Should I Co-Sign on Someone Else’s Mortgage?

Co-signing on a mortgage loan for someone can mean the difference between them being approved or not. But with co-signing comes great responsibility. Let’s outline the pros and cons so you’ll be able to answer the age-old question:

To co-sign or not to co-sign?

First, what is a co-signer? A co-signer is someone who applies for a loan with someone else and agrees to pay that debt if the borrower defaults on the loan. They don’t have an interest in the property or the sales transaction, such as the property seller, the builder, or the real estate agent. It’s someone with great credit that will boost the borrower’s financial credibility, typically a parent, sibling, significant other, friend. 

Why would you need a co-signer? You need good credit to qualify for a loan, so if you’re just starting out and haven’t had the chance to build up credit, or maybe you just need more income to qualify, a co-signer might be the difference between getting approved or not. 

Let’s look at the main pros and cons. Since the lender will look at the borrower and co-signer’s credit histories, income, etc. as a whole, the borrower will be able to get better loan terms; for example, a lower interest rate and qualify for a higher loan amount. And, of course, the borrower gets the opportunity to buy a home when they might not have otherwise been able to.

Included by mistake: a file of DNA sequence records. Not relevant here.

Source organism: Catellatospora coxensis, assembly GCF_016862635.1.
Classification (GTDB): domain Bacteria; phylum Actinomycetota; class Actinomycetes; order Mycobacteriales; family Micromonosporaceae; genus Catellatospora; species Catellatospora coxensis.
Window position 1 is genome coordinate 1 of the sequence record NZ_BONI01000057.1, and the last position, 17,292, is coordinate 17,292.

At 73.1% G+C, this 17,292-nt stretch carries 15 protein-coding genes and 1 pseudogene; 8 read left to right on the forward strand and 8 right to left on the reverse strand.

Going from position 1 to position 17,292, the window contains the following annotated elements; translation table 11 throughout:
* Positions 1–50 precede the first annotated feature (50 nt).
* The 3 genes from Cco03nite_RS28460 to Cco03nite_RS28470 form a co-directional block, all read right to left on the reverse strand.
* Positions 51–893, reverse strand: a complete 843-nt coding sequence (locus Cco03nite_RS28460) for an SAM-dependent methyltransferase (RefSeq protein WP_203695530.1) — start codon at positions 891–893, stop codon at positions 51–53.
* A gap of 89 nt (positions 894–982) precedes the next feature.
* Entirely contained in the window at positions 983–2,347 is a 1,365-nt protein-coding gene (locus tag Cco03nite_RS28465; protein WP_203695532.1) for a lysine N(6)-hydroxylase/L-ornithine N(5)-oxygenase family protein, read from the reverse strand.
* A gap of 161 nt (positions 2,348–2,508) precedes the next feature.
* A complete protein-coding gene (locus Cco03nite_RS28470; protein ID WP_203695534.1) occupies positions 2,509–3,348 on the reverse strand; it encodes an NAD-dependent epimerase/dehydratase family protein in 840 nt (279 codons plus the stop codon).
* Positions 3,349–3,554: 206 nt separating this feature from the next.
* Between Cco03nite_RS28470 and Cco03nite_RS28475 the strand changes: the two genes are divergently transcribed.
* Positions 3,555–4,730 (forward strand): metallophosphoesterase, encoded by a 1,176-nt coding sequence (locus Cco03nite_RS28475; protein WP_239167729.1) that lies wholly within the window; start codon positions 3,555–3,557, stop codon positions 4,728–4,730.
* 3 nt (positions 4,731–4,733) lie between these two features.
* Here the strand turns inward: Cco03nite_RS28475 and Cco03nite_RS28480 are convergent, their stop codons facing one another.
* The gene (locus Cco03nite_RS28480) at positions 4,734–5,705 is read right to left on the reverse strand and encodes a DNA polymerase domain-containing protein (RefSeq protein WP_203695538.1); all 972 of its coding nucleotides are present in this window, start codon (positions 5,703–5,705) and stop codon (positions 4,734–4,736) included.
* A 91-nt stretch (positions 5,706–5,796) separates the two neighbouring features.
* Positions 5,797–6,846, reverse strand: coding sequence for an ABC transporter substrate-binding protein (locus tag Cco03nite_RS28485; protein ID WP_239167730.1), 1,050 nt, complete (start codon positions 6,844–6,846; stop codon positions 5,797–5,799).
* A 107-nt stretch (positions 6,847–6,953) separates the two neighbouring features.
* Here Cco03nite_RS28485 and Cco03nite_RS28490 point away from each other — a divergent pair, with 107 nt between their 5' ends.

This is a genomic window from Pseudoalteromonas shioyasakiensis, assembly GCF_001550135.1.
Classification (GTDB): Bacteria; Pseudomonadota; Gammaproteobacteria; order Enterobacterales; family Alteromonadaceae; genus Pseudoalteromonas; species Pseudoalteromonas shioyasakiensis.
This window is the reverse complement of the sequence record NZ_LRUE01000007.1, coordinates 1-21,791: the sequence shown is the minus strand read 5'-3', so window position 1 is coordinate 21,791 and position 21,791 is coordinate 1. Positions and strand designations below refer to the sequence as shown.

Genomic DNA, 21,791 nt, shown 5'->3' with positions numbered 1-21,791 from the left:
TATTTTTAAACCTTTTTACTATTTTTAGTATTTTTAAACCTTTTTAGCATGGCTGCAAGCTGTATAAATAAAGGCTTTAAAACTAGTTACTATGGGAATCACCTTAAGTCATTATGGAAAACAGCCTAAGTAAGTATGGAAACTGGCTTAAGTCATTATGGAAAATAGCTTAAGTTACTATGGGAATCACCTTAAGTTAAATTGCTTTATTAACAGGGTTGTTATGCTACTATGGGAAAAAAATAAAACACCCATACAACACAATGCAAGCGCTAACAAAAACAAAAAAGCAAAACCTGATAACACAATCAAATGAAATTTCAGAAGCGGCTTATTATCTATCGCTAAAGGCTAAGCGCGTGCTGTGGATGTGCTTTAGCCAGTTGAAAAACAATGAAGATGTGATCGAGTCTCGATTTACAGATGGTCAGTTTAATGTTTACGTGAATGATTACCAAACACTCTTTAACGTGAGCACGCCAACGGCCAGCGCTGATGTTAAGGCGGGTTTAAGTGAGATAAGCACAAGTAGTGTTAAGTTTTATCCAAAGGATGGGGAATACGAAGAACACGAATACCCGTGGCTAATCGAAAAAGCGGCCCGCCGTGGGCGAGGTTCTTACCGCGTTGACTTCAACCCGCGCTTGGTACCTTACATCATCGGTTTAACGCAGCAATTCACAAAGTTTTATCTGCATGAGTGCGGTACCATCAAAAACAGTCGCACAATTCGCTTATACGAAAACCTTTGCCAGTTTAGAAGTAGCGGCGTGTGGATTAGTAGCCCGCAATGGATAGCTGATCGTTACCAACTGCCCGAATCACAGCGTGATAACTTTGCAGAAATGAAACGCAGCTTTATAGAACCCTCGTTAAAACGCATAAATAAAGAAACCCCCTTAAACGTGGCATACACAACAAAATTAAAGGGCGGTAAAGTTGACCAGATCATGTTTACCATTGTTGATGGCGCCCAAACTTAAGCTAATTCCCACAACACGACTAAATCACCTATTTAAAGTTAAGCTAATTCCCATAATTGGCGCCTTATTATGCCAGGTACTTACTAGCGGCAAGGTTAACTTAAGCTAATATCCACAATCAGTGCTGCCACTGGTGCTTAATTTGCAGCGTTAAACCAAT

Now, for the co-signer, you have to make sure you fully trust that the person you’re co-signing for will make their payments each month, on time, and not miss a payment. Because when you co-sign for someone, you are legally responsible to pay that loan if the borrower stops paying.  Also, consider that this loan will become part of your credit report and affect your debt-to-income ratio and ability to buy another property. If the property is foreclosed upon, that will be part of your credit history.  If you want to buy a home while you’re still listed as a co-signer on this other mortgage, you’ll need to get rid of that debt either by selling the house or refinancing that mortgage to get your name off of the loan.

So… to co-sign or not to co-sign? f you have absolute trust and faith in the person you’re co-signing for and you would have no problem repaying the debt if that person defaults, then yes, go for it. It’s definitely an act of love that can truly bless someone.

If you have questions about co-signing on a loan, getting pre-approved for a loan, or you just want to say hi, visit to find a Homespire Loan Officer near you.